If you wanted to start reading X-Men, House of X/Powers of X is the perfect starting point. Unlike the previous #1s before that promised a new beginning, this is a genuine, game changing new frontier and almost inevitable basis for their eventual MCU debut (Jonathan Hickman's concepts have been used in the MCU before; the Black Order plucked right from his incredible Avengers run).
A grandiose and powerful introduction, Xavier realises the dream of co-existing with humans is futile and realises that together with Magneto they must embrace a new ideology. They offer humanity powerful life improving drugs, in return, they require not money, but that the nations of Earth recognise Krakoa; mutants new home, as a sovereign nation. This feels like the emergence of mutants for the first time, and would translate perfectly on screen. We've saw similar concepts for the mutants before in the comics (Genosha, Utopia) but this is the first time it feels lasting, with mutants creating a distinct culture; even created a mutant language, psychically imprinted on all mutants upon arrival to Krakoa. Krakoa a literal paradise, growing habitats and food for mutants and helping them flourish. Like the X-Men of the 60s, House of X explores civil rights in a contemporary setting.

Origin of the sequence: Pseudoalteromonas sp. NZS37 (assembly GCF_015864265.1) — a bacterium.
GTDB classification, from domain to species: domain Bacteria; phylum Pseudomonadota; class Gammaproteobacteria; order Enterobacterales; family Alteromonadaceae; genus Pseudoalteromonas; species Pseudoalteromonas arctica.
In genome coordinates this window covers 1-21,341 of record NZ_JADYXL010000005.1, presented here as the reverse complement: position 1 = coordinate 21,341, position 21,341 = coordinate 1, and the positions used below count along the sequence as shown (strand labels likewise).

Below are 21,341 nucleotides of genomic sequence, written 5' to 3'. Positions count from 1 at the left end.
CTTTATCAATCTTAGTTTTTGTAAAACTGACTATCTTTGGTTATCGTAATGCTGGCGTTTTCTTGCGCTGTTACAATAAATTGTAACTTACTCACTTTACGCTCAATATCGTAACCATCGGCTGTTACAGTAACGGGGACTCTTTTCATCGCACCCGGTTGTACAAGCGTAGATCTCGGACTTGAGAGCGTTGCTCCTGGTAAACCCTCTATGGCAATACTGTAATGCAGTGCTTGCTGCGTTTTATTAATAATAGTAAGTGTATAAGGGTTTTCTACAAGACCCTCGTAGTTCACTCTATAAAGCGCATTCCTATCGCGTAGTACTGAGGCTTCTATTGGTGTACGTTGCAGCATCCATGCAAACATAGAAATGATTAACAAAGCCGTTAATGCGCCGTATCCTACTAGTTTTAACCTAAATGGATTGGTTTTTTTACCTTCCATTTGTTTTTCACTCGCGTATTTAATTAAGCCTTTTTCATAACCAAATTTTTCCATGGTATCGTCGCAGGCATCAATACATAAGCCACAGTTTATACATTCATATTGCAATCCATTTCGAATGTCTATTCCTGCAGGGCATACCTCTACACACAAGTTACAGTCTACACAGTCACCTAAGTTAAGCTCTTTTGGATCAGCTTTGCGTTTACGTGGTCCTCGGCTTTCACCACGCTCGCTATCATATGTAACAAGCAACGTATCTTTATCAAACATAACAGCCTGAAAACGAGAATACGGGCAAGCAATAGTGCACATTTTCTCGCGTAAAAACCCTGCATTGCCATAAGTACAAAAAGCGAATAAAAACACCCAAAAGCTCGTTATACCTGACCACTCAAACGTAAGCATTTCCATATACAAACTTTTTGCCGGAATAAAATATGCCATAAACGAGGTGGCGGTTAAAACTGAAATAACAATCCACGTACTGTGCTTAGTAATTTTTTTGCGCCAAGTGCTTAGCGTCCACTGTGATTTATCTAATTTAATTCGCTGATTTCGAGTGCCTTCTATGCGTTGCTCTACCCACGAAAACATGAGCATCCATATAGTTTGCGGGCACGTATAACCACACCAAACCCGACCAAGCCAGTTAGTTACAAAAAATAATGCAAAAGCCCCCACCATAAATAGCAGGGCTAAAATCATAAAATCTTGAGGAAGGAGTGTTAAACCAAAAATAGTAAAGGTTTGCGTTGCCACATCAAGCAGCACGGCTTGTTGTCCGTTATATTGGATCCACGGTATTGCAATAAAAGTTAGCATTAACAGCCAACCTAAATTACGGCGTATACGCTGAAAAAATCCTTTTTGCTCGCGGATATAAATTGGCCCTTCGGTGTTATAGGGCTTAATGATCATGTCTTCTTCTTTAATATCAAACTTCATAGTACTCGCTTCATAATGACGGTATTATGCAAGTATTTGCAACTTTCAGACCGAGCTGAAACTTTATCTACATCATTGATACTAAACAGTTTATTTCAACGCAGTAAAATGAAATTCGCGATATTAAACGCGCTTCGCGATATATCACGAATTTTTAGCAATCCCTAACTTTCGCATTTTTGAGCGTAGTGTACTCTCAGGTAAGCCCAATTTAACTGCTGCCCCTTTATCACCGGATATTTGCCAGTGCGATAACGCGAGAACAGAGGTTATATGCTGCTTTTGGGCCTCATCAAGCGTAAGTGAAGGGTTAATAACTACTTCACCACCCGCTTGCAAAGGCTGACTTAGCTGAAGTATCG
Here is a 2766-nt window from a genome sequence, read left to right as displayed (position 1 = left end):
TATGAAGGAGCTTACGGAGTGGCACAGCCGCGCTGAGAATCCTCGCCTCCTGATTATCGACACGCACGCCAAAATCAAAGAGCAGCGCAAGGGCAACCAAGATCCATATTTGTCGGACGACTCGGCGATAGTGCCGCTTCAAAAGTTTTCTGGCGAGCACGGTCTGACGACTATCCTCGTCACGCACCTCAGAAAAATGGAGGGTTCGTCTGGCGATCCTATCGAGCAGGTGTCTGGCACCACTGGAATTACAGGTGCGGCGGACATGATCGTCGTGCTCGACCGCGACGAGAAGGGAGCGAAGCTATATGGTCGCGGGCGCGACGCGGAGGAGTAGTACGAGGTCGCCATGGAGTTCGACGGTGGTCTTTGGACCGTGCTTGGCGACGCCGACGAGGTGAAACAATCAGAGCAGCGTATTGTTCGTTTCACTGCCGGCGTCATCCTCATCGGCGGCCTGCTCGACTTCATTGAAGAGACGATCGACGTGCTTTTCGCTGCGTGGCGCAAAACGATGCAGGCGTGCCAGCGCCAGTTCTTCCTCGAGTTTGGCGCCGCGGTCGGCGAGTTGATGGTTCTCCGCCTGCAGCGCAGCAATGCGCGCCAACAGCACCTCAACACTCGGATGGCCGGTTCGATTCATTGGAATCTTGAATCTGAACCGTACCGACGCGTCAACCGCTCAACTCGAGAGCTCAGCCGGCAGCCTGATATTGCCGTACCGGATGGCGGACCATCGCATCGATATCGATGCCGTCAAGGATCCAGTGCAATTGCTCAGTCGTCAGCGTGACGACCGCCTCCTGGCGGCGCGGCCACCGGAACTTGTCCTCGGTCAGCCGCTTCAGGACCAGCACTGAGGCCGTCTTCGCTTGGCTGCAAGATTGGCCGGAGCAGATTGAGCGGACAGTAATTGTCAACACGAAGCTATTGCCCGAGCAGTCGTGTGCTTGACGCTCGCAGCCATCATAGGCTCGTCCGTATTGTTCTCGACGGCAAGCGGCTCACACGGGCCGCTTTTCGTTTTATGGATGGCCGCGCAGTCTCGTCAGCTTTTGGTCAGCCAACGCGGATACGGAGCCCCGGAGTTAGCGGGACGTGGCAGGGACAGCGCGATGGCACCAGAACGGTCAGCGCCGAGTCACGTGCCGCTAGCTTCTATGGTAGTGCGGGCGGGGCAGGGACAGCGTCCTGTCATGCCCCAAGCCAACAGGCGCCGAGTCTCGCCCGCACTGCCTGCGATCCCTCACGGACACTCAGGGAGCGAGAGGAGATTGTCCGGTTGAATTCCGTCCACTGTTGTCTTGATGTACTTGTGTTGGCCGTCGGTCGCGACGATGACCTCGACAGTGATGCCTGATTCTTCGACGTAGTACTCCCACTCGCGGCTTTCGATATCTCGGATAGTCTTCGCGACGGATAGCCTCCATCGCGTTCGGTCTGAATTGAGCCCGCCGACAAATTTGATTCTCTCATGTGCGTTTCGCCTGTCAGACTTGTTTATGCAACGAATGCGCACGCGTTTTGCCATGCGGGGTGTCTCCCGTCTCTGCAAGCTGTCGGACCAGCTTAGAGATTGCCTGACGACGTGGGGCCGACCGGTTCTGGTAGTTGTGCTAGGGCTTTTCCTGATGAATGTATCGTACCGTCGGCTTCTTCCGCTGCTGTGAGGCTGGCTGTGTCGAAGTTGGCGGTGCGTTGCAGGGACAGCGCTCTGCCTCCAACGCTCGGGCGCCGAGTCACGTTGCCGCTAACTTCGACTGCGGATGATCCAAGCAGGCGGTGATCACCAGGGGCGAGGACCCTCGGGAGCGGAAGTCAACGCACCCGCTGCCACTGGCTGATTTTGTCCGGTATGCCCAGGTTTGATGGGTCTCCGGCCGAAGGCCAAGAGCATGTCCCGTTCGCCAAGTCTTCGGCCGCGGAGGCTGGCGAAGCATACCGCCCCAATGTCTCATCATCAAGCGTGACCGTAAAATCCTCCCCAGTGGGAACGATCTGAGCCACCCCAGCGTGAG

The stage is set impeccably with seeds laid that (knowing how Hickman writes) will blossom ov